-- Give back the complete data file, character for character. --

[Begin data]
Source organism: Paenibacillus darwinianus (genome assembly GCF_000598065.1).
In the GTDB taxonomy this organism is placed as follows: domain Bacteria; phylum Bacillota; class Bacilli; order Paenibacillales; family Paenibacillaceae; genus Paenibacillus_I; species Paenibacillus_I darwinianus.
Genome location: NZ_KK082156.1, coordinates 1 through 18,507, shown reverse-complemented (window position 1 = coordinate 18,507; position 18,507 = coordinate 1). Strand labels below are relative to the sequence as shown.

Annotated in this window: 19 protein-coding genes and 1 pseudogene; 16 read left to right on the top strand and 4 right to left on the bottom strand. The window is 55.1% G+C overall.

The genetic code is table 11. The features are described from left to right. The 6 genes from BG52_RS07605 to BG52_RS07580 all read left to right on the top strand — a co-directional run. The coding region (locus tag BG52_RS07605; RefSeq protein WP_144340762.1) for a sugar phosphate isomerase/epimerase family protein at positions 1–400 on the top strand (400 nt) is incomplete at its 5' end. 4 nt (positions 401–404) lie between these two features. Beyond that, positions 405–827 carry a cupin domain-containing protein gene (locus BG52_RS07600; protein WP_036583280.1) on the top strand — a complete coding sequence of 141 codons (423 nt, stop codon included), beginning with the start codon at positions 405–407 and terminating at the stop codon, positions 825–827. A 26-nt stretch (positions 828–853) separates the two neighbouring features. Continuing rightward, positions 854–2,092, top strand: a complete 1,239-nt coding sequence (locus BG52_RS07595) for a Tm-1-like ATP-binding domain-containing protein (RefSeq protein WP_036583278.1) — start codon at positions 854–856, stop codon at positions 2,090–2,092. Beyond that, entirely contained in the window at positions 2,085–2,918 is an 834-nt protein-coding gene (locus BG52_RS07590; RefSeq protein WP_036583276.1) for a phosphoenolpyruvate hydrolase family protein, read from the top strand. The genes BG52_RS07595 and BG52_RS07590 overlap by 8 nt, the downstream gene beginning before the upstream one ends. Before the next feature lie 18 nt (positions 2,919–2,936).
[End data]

Source organism: Paenibacillus darwinianus (genome assembly GCF_000598065.1).
In the GTDB taxonomy this organism is placed as follows: domain Bacteria; phylum Bacillota; class Bacilli; order Paenibacillales; family Paenibacillaceae; genus Paenibacillus_I; species Paenibacillus_I darwinianus.
Genome location: NZ_KK082156.1, coordinates 1 through 18,507, shown reverse-complemented (window position 1 = coordinate 18,507; position 18,507 = coordinate 1). Strand labels below are relative to the sequence as shown.

Annotated in this window: 19 protein-coding genes and 1 pseudogene; 16 read left to right on the top strand and 4 right to left on the bottom strand. The window is 55.1% G+C overall.

The genetic code is table 11. The features are described from left to right. The 6 genes from BG52_RS07605 to BG52_RS07580 all read left to right on the top strand — a co-directional run. The coding region (locus tag BG52_RS07605; RefSeq protein WP_144340762.1) for a sugar phosphate isomerase/epimerase family protein at positions 1–400 on the top strand (400 nt) is incomplete at its 5' end. 4 nt (positions 401–404) lie between these two features. Beyond that, positions 405–827 carry a cupin domain-containing protein gene (locus BG52_RS07600; protein WP_036583280.1) on the top strand — a complete coding sequence of 141 codons (423 nt, stop codon included), beginning with the start codon at positions 405–407 and terminating at the stop codon, positions 825–827. A 26-nt stretch (positions 828–853) separates the two neighbouring features. Continuing rightward, positions 854–2,092, top strand: a complete 1,239-nt coding sequence (locus BG52_RS07595) for a Tm-1-like ATP-binding domain-containing protein (RefSeq protein WP_036583278.1) — start codon at positions 854–856, stop codon at positions 2,090–2,092. Beyond that, entirely contained in the window at positions 2,085–2,918 is an 834-nt protein-coding gene (locus BG52_RS07590; RefSeq protein WP_036583276.1) for a phosphoenolpyruvate hydrolase family protein, read from the top strand. The genes BG52_RS07595 and BG52_RS07590 overlap by 8 nt, the downstream gene beginning before the upstream one ends. Before the next feature lie 18 nt (positions 2,919–2,936).